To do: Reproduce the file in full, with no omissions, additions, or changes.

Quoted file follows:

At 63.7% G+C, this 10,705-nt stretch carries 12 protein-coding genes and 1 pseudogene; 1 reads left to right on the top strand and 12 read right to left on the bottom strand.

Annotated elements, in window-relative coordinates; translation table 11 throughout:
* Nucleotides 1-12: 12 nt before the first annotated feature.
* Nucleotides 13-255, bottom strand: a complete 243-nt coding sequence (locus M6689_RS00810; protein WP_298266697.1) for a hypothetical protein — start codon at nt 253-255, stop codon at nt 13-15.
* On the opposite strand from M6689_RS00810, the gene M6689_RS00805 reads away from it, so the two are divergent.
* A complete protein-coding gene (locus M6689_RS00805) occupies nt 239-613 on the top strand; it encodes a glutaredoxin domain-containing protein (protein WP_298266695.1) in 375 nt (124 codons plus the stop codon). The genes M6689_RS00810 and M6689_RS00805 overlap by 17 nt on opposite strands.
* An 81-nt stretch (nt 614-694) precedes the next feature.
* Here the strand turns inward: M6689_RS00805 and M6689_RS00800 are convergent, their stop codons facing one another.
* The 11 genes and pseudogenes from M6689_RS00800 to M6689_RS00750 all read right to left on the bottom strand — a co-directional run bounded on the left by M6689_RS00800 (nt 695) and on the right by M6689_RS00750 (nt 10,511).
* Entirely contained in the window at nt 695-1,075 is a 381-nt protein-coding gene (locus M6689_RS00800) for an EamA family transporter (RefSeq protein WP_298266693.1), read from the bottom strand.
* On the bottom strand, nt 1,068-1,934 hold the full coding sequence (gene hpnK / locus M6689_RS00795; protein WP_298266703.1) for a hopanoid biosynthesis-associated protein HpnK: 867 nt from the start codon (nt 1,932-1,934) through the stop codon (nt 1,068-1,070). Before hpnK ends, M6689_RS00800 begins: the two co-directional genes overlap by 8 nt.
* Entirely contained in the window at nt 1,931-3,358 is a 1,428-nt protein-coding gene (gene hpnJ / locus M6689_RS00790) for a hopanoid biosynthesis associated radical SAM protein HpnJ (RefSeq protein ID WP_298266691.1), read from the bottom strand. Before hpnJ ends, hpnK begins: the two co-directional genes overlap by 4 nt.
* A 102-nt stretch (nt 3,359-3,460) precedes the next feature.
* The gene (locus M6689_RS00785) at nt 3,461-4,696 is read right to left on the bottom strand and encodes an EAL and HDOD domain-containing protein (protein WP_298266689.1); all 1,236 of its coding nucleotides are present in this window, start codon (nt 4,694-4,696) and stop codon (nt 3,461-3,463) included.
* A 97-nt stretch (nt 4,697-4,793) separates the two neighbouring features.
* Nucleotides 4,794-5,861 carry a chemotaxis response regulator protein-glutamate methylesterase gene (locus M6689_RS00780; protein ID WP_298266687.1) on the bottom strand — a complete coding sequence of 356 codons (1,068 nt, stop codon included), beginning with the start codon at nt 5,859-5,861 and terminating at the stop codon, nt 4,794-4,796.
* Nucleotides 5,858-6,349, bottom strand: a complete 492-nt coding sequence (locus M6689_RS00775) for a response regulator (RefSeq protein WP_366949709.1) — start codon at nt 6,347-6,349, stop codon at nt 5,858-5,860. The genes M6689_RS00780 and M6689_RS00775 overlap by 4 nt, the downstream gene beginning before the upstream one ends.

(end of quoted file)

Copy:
At 63.7% G+C, this 10,705-nt stretch carries 12 protein-coding genes and 1 pseudogene; 1 reads left to right on the top strand and 12 read right to left on the bottom strand.

Annotated elements, in window-relative coordinates; translation table 11 throughout:
* Nucleotides 1-12: 12 nt before the first annotated feature.
* Nucleotides 13-255, bottom strand: a complete 243-nt coding sequence (locus M6689_RS00810; protein WP_298266697.1) for a hypothetical protein — start codon at nt 253-255, stop codon at nt 13-15.
* On the opposite strand from M6689_RS00810, the gene M6689_RS00805 reads away from it, so the two are divergent.
* A complete protein-coding gene (locus M6689_RS00805) occupies nt 239-613 on the top strand; it encodes a glutaredoxin domain-containing protein (protein WP_298266695.1) in 375 nt (124 codons plus the stop codon). The genes M6689_RS00810 and M6689_RS00805 overlap by 17 nt on opposite strands.
* An 81-nt stretch (nt 614-694) precedes the next feature.
* Here the strand turns inward: M6689_RS00805 and M6689_RS00800 are convergent, their stop codons facing one another.
* The 11 genes and pseudogenes from M6689_RS00800 to M6689_RS00750 all read right to left on the bottom strand — a co-directional run bounded on the left by M6689_RS00800 (nt 695) and on the right by M6689_RS00750 (nt 10,511).
* Entirely contained in the window at nt 695-1,075 is a 381-nt protein-coding gene (locus M6689_RS00800) for an EamA family transporter (RefSeq protein WP_298266693.1), read from the bottom strand.
* On the bottom strand, nt 1,068-1,934 hold the full coding sequence (gene hpnK / locus M6689_RS00795; protein WP_298266703.1) for a hopanoid biosynthesis-associated protein HpnK: 867 nt from the start codon (nt 1,932-1,934) through the stop codon (nt 1,068-1,070). Before hpnK ends, M6689_RS00800 begins: the two co-directional genes overlap by 8 nt.
* Entirely contained in the window at nt 1,931-3,358 is a 1,428-nt protein-coding gene (gene hpnJ / locus M6689_RS00790) for a hopanoid biosynthesis associated radical SAM protein HpnJ (RefSeq protein ID WP_298266691.1), read from the bottom strand. Before hpnJ ends, hpnK begins: the two co-directional genes overlap by 4 nt.
* A 102-nt stretch (nt 3,359-3,460) precedes the next feature.
* The gene (locus M6689_RS00785) at nt 3,461-4,696 is read right to left on the bottom strand and encodes an EAL and HDOD domain-containing protein (protein WP_298266689.1); all 1,236 of its coding nucleotides are present in this window, start codon (nt 4,694-4,696) and stop codon (nt 3,461-3,463) included.
* A 97-nt stretch (nt 4,697-4,793) separates the two neighbouring features.
* Nucleotides 4,794-5,861 carry a chemotaxis response regulator protein-glutamate methylesterase gene (locus M6689_RS00780; protein ID WP_298266687.1) on the bottom strand — a complete coding sequence of 356 codons (1,068 nt, stop codon included), beginning with the start codon at nt 5,859-5,861 and terminating at the stop codon, nt 4,794-4,796.
* Nucleotides 5,858-6,349, bottom strand: a complete 492-nt coding sequence (locus M6689_RS00775) for a response regulator (RefSeq protein WP_366949709.1) — start codon at nt 6,347-6,349, stop codon at nt 5,858-5,860. The genes M6689_RS00780 and M6689_RS00775 overlap by 4 nt, the downstream gene beginning before the upstream one ends.